For the first time in Brazilian history, Sonia Guajajara assumed in 2023 the leadership of Brazil’s Ministry for Indigenous Peoples, a historic milestone created by President Luiz Inacio Lula da Silva. About a year later, participating in COP28 in Dubai, the Brazilian Minister highlights the importance of indigenous knowledge in combating climate change in an interview with the Emirates News Agency (WAM).
“We have been saying a lot that the future is ancestral, not for people to be indigenous, but to respect and consider this knowledge as one of the alternatives to address the climate crisis the world is facing,” said the Minister during her visit to the WAM studio at COP28.
For Sonia Guajajara, the world took a step forward when the Paris Climate Agreement, signed in 2015, recognised the traditional knowledge of indigenous peoples and traditional communities as scientific knowledge. “This is already a recognition of the indigenous way of life, living with respect, in harmony with nature, taking care of wa
ter, taking care of trees, animals, and taking care of the land. Our indigenous culture is naturally linked to everything that exists in nature; our songs, dances, and rituals depend on this living nature,” she noted.
Despite these advances, the Brazilian Minister emphasised the importance of demarcating indigenous lands in Brazil to advance in the fight against climate change. “We are fighting for them to understand that the demarcation of indigenous lands is not bad just for us; it will be bad for them too, for their crops, for their businesses. Because if there is no balance that we need, this whole climate crisis will also affect these businesses and, in fact, directly impact the lives of everyone, regardless of what they defend,” Sonia Guajajara explained.
According to COP28 data and figures, indigenous peoples make up less than 5 percent of the world’s population; however, they protect 80 percent of global biodiversity. Deforestation rates on tenured Indigenous forestlands were two to three times lowe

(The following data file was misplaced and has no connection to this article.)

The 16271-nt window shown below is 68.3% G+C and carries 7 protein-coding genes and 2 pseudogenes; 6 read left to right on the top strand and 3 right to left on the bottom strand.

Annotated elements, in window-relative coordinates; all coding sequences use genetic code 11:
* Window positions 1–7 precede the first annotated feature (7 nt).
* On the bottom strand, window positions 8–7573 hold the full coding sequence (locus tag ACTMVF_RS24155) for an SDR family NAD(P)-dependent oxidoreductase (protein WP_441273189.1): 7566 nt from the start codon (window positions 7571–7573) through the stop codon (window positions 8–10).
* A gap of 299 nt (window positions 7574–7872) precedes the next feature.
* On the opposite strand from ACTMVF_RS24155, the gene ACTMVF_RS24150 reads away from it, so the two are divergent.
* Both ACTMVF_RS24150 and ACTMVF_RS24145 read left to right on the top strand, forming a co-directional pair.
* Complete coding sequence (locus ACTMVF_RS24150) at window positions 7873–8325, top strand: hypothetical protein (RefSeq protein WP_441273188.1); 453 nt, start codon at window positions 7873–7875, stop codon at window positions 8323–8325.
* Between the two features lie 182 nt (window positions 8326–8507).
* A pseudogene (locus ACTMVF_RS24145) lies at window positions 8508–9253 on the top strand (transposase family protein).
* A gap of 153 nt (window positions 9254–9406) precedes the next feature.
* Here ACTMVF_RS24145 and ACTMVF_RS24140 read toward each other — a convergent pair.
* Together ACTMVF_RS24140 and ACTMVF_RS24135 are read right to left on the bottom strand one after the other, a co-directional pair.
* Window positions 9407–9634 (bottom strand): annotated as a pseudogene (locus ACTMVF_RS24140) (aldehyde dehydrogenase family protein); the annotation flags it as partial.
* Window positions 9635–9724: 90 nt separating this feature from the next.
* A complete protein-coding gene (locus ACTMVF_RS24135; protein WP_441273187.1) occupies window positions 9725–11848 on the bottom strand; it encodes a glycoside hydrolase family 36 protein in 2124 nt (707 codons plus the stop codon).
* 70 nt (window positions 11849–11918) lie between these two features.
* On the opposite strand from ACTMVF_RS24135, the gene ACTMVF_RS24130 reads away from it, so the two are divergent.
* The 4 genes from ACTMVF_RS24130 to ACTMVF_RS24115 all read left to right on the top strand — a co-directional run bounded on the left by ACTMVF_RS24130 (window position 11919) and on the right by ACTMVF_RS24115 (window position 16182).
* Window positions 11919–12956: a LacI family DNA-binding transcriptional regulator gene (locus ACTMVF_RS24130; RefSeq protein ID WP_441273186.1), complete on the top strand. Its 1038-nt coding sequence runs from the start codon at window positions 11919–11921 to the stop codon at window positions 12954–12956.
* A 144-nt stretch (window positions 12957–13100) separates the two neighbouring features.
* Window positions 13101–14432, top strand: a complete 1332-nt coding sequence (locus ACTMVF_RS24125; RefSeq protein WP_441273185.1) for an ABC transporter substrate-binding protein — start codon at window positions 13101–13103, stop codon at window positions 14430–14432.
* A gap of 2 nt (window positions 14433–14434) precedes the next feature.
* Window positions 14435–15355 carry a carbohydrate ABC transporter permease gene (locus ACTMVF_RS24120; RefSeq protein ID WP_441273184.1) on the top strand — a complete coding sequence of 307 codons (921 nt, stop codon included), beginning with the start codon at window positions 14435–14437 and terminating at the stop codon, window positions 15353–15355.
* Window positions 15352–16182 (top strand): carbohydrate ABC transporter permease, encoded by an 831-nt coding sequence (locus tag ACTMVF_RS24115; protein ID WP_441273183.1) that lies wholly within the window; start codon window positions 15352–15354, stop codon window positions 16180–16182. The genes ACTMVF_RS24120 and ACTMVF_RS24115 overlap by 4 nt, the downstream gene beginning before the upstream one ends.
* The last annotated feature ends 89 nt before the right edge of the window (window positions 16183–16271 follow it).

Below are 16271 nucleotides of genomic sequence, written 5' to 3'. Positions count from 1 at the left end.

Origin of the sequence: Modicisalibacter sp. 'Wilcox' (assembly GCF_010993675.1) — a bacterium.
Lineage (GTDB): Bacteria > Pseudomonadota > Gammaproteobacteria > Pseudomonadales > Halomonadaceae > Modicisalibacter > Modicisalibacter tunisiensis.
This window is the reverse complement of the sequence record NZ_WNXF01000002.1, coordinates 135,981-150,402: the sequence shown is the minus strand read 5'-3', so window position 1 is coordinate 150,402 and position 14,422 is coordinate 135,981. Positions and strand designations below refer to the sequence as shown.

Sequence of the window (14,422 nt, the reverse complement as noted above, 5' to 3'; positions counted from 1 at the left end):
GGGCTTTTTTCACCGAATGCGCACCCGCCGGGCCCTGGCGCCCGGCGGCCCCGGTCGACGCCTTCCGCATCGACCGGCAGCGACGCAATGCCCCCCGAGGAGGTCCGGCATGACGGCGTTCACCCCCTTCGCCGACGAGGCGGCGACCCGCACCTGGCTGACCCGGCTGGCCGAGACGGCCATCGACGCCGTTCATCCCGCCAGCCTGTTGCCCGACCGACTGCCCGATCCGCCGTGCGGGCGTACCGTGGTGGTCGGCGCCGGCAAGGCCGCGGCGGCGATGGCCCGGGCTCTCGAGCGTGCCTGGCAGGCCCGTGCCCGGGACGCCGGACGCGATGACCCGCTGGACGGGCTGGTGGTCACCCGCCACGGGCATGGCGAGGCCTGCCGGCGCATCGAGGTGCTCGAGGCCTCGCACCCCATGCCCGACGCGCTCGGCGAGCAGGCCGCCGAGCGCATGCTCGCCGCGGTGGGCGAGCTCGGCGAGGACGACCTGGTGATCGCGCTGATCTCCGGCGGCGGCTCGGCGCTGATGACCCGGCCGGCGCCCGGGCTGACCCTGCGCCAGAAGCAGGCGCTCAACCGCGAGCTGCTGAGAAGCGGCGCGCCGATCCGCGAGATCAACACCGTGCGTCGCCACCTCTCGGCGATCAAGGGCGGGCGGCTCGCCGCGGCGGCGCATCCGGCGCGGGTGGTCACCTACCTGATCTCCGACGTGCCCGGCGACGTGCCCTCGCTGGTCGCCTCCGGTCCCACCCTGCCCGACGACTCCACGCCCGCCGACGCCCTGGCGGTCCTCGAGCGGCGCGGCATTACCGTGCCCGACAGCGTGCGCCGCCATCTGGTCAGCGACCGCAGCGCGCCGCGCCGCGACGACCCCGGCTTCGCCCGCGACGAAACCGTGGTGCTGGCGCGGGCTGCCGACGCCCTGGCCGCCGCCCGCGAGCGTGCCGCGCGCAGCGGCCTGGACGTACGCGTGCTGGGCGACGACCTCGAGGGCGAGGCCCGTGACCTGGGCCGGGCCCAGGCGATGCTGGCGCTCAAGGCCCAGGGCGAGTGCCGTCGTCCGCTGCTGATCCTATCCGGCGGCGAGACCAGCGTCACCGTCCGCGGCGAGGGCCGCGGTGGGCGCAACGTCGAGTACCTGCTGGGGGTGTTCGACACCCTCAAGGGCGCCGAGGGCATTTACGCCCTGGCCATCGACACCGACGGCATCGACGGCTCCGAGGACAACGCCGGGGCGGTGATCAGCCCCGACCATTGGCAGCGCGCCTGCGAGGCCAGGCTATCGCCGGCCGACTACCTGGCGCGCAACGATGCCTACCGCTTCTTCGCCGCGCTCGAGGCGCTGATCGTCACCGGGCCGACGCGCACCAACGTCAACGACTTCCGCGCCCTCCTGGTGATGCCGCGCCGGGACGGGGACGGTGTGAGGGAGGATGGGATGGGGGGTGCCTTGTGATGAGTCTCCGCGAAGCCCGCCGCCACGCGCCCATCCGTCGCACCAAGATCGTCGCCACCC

r than outside these areas, and indigenous and community lands store at least 24 percent of the above-ground carbon in the world’s tropical forests. They are critical agents in creating the right conditions. In this sense, the presidency of COP28 created a dialogue with indigenous peoples, as they are also part of the solution to the climate crisis. This is also the agenda that Sonia Guajajara takes to sensitize Brazilian politicians and society. “In Brazil, we are currently in the process of reforesting people’s minds. If we reforest minds, we reforest territories,” the Minister said.
Brazil’s Minister for Indigenous Peoples shared that in the last three years, the country has created the National Articulation of Indigenous Women Warriors of Ancestry, a collective of women present in Dubai as the largest delegation of indigenous women in the history of COPs. Sonia Guajajara described the group as ‘a call to indigenous women for all women worldwide’. The next step now is to expand the group to Latin America
and arrive at COP30 with a significant increase in female presence at the climate conference. “It is only from this ecological and political awareness that we will be able to make decisions that will truly achieve the transformation we need,” concluded Sonia Guajajara in her interview to WAM.
Guajajara is Brazil’s first-ever Minister for Indigenous People. She is indigenous to the Guajajara/Tentehar people and was appointed Minister of State by President Luiz Inácio Lula da Silva, assuming office in January 2023. During COP28, Sonia Guajajara became the first Indigenous person to head the Brazilian delegation during a climate conference. The minister stands out for her historical struggle for the rights of Indigenous peoples and the environment. She has international recognition for advocating for Indigenous peoples’ rights, territories, and socio-environmental causes, being elected one of TIME magazine’s 100 most influential people of 2022.
Source: Emirates News Agency